Environmental Management Policy on Oil and Gas in the offing

By
Lydia Kukua Asamoah, GNA

Accra, Dec. 11, GNA
– Civil Society activists have met to validate the new Environmental Management
Policy for the Oil and Gas Industry (EMPOGI) currently in the offing, intended
to ensure sound environmental management.     

The drafting of the
Policy, which is being led by the Ministry of Environment, Science, Technology
and Innovation (MESTI), is being prepared and considered within the context of
sustainable development priorities, including achieving the objectives of the
anticipated long-term development plan, the National 40-year Development Plan
2017-2057.

The EMPOGI is being
designed to fulfil Ghana’s obligations under international agreements.    

Already, the EMPOGI
has been prepared with the active involvement and assistance of a wide range of
stakeholders who have contributed immensely to ensure its finalisation.

Often the
exploitation of oil and gas reserves is accompanied by some ecological side
effects such as oil spills, contaminated land, accidents and fires, and
incidents of air and water pollution, experts have indicated.     

Whereas in developed
countries, monitoring, evaluation and surveillance systems are more advanced
and resilient, the same cannot be said of developing countries particularly
those in Africa, including Ghana.    

In such contexts, it
is generally the poor and marginalised who are typically affected by the
adverse environmental impacts of oil and gas activities. In recent times the
social impacts of operations, especially in remote communities, has also
attracted attention.

The EMPOGI is,
therefore, being prepared to address the environmental challenges associated
with the nascent oil and gas industry.   

Mrs Levina Owusu,
the Chief Director of the MESTI, said Ghana’s experience with the exploitation
of natural resources like gold, diamond and bauxite had not been the best, but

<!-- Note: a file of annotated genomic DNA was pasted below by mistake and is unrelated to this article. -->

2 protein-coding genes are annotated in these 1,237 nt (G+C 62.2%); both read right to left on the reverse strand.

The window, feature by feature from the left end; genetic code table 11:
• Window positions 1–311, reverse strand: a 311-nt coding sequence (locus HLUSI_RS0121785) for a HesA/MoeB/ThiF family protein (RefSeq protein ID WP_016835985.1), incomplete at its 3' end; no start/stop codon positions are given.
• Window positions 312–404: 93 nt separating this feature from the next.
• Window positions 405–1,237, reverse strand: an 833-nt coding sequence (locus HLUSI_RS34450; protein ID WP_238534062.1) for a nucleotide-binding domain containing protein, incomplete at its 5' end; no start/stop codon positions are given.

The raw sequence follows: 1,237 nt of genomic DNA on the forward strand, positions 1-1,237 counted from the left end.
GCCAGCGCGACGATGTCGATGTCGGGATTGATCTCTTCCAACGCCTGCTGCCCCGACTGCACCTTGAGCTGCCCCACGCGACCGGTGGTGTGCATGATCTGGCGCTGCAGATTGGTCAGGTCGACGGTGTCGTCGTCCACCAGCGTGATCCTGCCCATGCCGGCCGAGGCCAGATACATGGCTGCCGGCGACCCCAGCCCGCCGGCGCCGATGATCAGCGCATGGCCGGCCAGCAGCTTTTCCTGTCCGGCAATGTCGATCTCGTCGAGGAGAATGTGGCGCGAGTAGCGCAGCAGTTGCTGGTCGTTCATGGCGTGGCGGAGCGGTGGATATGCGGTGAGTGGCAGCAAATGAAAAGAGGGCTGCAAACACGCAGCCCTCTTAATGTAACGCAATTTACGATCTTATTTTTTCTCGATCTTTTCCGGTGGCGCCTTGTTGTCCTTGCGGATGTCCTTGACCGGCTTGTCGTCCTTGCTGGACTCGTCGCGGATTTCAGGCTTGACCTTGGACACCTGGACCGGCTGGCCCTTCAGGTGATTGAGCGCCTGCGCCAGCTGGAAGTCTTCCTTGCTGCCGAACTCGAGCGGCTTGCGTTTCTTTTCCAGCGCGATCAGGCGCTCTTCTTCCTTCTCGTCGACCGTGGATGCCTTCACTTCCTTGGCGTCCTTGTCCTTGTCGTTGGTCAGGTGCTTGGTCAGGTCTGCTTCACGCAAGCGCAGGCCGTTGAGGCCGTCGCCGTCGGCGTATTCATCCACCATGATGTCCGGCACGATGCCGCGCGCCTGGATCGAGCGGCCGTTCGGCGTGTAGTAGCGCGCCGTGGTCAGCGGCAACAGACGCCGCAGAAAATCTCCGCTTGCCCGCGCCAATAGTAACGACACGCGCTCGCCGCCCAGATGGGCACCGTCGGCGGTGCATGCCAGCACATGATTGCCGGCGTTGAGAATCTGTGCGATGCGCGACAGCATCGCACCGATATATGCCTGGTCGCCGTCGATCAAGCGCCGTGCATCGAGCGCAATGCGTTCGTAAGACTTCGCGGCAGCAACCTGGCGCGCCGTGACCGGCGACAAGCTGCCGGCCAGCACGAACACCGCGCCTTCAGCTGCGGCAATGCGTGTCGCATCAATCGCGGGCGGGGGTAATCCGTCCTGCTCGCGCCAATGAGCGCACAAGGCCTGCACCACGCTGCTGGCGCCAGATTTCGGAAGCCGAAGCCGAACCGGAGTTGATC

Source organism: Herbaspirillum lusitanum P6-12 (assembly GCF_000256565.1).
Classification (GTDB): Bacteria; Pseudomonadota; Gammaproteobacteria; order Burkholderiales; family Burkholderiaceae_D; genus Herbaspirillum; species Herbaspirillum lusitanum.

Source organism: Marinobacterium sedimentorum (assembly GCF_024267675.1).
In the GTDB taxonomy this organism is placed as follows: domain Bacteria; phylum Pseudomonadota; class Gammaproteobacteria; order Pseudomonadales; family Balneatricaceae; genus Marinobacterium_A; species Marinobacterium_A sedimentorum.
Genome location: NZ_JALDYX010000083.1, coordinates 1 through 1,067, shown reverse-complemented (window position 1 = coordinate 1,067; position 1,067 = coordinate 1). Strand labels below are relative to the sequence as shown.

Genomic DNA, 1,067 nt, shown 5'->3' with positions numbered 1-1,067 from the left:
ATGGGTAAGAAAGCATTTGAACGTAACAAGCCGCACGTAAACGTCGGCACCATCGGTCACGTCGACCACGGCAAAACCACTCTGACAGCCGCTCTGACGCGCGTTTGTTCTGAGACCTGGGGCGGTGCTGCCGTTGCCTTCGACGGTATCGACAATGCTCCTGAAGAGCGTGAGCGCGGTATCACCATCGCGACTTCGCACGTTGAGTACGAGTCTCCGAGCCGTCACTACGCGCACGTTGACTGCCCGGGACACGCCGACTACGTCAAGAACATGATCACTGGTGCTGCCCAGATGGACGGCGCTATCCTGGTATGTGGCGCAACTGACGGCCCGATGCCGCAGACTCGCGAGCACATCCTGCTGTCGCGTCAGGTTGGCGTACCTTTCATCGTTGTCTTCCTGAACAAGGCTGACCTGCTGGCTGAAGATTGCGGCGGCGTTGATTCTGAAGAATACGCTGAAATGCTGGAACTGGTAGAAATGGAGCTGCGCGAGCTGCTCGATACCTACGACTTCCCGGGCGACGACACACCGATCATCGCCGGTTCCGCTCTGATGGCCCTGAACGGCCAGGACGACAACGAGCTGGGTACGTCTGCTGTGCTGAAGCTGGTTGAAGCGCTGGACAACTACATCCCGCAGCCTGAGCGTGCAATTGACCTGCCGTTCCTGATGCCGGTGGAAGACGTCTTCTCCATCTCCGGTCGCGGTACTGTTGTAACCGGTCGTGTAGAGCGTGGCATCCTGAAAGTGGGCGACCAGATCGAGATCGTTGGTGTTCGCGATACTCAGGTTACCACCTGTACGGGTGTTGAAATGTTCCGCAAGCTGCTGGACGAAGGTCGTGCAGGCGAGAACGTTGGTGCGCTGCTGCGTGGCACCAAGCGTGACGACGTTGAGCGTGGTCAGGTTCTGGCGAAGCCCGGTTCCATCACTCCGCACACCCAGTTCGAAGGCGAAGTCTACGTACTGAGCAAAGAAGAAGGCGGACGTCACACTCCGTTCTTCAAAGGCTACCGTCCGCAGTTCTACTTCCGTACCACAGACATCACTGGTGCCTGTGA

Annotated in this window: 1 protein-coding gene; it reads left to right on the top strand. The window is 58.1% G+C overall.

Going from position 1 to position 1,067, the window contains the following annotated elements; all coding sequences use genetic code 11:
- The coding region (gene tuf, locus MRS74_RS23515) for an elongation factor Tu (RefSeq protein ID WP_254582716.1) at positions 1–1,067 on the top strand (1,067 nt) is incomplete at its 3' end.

fortunately, “oil has come quite late and that has given us the opportunity to
learn from our past mistakes and exploit it whilst maintaining the
environment”.   

She said Ghanaians
needed to link their fortunes to the fortunes of the environment because “when
the environment is impoverished, then the people are also impoverished”.

Mrs Owusu said the
MESTI was poised to ensuring that all activities done within the environment
did not impact negatively on it because “our very livelihood and survival is
based on the environment”.

She said the Policy
would be sent for further validation by the Parliamentary Select Committee on
Environment later in the year, and 
expressed optimism that the Civil Society Organisations (CSOs) activists
would help fine-tune the policy, “which will guide the exploitation of oil and
gas without depleting the environment”.

I hope they would
bring their experiences and different background to bear on the validation of
the policy, she added.

Mr Samuel Dotse, the
Chief Executive Officer of HATOF Foundation, an environmental and sustainable
development Non-Governmental Organisation, who took the participants through
the draft EMPOGI, said every country faced a different set of constraints and
challenges in environmental management.

“That is why
effective national planning is the starting point for governance reform and for
the development of national strategies to accelerate progress towards
sustainable use of its natural resources”. 

He said MESTI,
therefore, collaborated with HATOF Foundation, to engage representatives of the
CSOs to review and to add up to the draft National Policy.  

He said the Policy
would ensure better coordination and collaboration among the implementation
agencies and would be promoted with MESTI as the lead organization, and by
establishing a multi-stakeholder platform through its Oil and Gas Unit.

Mr Dotse explained
that the Policy had identified a number of policy focus areas for addressing
environmental impacts of the oil and gas sector with each having specific
strategies and actions for addressing the challenges to achieve the desired
objectives.

As a next step
towards the implementation of this Policy, an implementation plan had been
developed to further elaborate in detail the policy focus areas, with specific
tasks, estimated budgets and timelines for implementation.

A Communication
Strategy would also be developed for intensive educational programmes to be
carried out to help relevant sectors and MMDAs to implement the policy and
undertake environmental education to inform the public and manage their
expectations.

On the basis of the
possible loss and damage to the environment and national development, the
Policy recommends that funding for the implementation plan for  the Environmental Management Policy for Oil
and Gas must come petroleum revenues.

This could be supplemented
by private industry and development partners, he said.

GNA

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